A coalition of willing countries today agreed to press ahead with plans for a European Financial Transaction Tax (FTT). Their decision came after proposals for an EU-wide tax foundered in the face of opposition from the UK and a handful of other countries.
Speaking at the EU Finance Ministers’ meeting in Luxembourg today, Finance Minister Wolfgang Schaeuble said that ten countries were prepared to use the EU process known as ‘enhanced cooperation’ to work together to introduce the tax. The enhanced cooperation procedure requires at least nine governments to agree to work together on a proposal.
“My impression is that quite a number of member states strongly support the proposal of an FTT in principle,” Schaeuble said after the meeting. “We should give it a try.”
Leaders of the four big Eurozone countries, Germany, France, Italy and Spain, also expressed their support for a common FTT at talks in Rome today.
“I am pleased that all four here have committed to a Financial Transaction Tax,” Germany’s Chancellor Angela Merkel said.
She added that the tax would be welcomed because “the people in our countries have the impression that the crisis started in the financial markets and that they have not contributed enough to the solution.”
French President François Hollande said the leaders would be pushing forward with the tax even without the support of all 27 EU countries.
“It can only come about through enhanced cooperation, and I, along with my partners, will make it so that the European council authorises us to enact that… as quickly as possible,” he said.
David Hillman, Robin Hood Tax spokesman, said: “We are delighted that a coalition of European countries has agreed to press ahead with a Financial Transaction Tax.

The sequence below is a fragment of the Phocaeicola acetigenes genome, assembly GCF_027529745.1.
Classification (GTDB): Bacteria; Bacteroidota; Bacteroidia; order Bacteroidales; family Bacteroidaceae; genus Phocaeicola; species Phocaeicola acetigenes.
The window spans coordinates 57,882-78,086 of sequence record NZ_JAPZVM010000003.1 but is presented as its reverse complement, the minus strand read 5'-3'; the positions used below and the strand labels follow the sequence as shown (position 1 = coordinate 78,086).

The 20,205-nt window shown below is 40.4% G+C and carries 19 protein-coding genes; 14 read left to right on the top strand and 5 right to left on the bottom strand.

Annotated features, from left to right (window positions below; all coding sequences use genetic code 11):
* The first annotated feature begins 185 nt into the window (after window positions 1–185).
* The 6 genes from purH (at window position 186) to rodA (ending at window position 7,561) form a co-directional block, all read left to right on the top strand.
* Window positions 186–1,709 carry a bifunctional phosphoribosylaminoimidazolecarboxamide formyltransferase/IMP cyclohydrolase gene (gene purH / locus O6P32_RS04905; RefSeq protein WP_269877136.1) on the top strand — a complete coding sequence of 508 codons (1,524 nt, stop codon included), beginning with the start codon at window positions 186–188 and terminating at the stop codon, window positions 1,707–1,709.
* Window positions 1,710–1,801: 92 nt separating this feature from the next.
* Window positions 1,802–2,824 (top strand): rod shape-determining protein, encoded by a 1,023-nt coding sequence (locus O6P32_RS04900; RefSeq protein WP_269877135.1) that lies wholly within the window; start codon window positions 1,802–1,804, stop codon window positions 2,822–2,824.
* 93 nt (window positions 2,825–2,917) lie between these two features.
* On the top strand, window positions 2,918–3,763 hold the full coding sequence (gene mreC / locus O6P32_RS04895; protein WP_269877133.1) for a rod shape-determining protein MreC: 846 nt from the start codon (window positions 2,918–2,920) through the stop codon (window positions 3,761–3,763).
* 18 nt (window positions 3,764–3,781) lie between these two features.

“But the UK public will be rightly angry that George Osborne is resisting efforts to make the City pay its fair share. A Robin Hood Tax would boost growth as well as raising billions to tackle poverty and protect public services at home and abroad. A fully functioning European FTT – combined with its continuing popularity with the public – will make this government’s opposition increasingly untenable.”
Nicolas Mombrial, Oxfam’s EU spokesperson, said: “At next week’s EU Heads of State Summit, as many governments as possible must join the French, Germans and other countries and show they’re ready to put the interests of ordinary people before those of the financial sector.
“To gain popular support, a significant part of the revenues should go to people who have been hit hardest by the economic crisis in poor countries, as suggested by Presidents Hollande and Barroso this week. Using the proceeds of a new tax only for EU projects or to pay down deficits would be a betrayal of the millions who support a Robin Hood Tax.”
Submitted by the Robin Hood Tax campaign